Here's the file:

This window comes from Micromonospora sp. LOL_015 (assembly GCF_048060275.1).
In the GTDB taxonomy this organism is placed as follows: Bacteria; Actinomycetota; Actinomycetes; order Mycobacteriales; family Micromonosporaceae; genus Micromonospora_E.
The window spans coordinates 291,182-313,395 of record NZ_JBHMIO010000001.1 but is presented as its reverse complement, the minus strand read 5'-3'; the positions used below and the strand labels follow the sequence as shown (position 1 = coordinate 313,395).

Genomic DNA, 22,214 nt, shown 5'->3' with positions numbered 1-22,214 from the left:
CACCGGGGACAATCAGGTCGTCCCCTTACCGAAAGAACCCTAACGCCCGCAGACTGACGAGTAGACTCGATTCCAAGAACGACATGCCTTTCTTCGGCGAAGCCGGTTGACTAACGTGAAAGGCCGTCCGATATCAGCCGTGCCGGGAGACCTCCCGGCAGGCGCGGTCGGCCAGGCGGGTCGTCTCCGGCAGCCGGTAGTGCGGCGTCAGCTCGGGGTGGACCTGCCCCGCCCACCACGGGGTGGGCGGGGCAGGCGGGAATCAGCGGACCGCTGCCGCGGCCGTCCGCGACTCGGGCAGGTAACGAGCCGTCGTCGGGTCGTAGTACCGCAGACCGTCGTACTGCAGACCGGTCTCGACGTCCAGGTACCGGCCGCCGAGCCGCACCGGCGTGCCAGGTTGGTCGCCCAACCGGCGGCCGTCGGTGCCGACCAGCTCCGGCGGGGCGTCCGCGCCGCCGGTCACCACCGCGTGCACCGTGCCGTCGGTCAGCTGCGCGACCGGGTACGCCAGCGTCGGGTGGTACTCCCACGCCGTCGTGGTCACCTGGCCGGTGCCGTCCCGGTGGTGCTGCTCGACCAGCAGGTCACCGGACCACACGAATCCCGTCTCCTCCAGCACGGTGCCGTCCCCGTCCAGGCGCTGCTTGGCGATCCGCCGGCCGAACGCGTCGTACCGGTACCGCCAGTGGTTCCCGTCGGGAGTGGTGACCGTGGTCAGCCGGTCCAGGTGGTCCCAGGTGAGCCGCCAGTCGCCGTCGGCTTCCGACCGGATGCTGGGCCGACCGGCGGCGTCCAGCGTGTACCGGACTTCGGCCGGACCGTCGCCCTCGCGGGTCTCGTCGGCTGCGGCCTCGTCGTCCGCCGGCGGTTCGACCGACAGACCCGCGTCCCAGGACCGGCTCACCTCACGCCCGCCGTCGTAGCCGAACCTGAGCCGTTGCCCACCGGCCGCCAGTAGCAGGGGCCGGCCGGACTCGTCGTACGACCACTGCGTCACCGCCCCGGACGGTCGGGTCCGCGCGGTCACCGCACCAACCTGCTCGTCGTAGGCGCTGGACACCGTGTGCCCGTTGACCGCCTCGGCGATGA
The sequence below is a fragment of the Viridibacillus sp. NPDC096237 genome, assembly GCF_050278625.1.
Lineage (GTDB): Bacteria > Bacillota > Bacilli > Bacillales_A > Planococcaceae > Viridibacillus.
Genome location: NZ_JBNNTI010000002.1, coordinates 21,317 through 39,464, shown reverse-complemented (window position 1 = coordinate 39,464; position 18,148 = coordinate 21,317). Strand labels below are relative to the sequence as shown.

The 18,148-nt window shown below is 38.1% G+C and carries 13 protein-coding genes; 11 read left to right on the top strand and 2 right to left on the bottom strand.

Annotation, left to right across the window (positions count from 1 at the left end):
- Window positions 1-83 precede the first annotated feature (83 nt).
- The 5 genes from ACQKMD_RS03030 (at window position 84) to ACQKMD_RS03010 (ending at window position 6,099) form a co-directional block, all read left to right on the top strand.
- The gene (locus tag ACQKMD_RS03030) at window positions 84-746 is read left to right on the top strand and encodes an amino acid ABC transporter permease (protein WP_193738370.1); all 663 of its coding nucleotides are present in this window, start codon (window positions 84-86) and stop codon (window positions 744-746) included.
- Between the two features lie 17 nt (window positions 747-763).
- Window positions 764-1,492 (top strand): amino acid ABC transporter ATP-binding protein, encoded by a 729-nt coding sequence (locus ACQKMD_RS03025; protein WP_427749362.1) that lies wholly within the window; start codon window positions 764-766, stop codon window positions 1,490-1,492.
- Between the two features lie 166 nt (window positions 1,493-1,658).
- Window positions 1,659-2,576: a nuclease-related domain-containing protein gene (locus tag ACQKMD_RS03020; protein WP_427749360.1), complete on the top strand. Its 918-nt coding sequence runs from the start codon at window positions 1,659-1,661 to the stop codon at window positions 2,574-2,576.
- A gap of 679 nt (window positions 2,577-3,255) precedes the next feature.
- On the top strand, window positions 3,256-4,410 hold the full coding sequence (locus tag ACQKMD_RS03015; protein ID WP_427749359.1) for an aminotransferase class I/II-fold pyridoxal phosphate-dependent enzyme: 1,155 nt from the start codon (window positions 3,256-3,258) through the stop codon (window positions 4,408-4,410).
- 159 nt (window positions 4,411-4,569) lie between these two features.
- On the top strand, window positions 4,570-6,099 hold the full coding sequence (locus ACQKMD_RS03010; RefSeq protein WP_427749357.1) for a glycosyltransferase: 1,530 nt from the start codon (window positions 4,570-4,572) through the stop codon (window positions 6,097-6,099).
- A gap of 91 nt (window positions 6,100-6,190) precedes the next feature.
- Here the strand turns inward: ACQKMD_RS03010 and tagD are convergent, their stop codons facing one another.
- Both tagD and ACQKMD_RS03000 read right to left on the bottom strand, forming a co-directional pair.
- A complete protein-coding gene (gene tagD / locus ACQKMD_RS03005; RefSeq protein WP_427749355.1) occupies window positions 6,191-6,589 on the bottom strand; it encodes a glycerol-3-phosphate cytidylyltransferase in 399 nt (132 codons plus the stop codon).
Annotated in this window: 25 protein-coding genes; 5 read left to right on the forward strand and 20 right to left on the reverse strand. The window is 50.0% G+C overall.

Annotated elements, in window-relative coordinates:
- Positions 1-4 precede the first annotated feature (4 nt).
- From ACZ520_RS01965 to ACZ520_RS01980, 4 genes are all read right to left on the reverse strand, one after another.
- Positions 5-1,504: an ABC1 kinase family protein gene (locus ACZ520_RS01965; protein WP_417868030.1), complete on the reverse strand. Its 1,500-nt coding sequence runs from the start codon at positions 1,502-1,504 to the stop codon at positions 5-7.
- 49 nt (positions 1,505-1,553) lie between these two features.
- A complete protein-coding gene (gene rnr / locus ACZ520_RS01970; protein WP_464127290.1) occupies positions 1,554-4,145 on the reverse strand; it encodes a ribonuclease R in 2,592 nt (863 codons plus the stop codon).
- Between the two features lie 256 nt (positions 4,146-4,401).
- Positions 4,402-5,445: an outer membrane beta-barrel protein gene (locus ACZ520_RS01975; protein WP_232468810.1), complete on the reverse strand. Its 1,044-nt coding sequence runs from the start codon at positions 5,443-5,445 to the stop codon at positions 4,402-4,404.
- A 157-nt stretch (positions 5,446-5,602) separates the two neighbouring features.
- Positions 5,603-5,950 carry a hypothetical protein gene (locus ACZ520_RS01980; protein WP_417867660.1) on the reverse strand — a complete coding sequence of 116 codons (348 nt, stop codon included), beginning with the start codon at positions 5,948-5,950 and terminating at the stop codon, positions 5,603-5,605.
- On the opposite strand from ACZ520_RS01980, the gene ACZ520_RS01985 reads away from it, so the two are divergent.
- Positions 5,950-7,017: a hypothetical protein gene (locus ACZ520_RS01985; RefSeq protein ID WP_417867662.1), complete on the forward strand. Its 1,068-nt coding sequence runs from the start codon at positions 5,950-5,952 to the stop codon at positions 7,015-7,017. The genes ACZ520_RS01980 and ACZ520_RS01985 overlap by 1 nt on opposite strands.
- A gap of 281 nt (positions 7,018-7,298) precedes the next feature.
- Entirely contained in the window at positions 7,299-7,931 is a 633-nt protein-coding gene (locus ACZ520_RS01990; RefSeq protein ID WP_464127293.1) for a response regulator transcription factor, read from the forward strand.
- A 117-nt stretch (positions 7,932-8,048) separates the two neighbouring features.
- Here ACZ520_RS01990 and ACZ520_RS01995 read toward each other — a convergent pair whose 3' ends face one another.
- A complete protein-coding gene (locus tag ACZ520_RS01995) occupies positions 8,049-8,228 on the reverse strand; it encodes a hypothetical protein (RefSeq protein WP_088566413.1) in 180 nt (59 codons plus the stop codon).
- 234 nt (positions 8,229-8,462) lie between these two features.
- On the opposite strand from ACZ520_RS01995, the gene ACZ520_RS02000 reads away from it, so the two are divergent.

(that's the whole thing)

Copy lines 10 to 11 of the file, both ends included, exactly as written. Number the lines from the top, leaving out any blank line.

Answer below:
Annotation, left to right across the window (positions count from 1 at the left end):
- Window positions 1-83 precede the first annotated feature (83 nt).